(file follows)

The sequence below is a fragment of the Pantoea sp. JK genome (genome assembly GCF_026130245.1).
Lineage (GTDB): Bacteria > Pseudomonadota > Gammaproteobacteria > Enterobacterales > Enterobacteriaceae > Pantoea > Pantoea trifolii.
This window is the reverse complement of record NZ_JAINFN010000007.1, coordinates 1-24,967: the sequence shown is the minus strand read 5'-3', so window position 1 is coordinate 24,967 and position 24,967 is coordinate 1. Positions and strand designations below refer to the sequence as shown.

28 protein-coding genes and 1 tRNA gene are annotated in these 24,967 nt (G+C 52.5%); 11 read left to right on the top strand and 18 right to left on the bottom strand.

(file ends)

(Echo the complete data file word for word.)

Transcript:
The sequence below is a fragment of the Pantoea sp. JK genome (genome assembly GCF_026130245.1).
Lineage (GTDB): Bacteria > Pseudomonadota > Gammaproteobacteria > Enterobacterales > Enterobacteriaceae > Pantoea > Pantoea trifolii.
This window is the reverse complement of record NZ_JAINFN010000007.1, coordinates 1-24,967: the sequence shown is the minus strand read 5'-3', so window position 1 is coordinate 24,967 and position 24,967 is coordinate 1. Positions and strand designations below refer to the sequence as shown.

28 protein-coding genes and 1 tRNA gene are annotated in these 24,967 nt (G+C 52.5%); 11 read left to right on the top strand and 18 right to left on the bottom strand.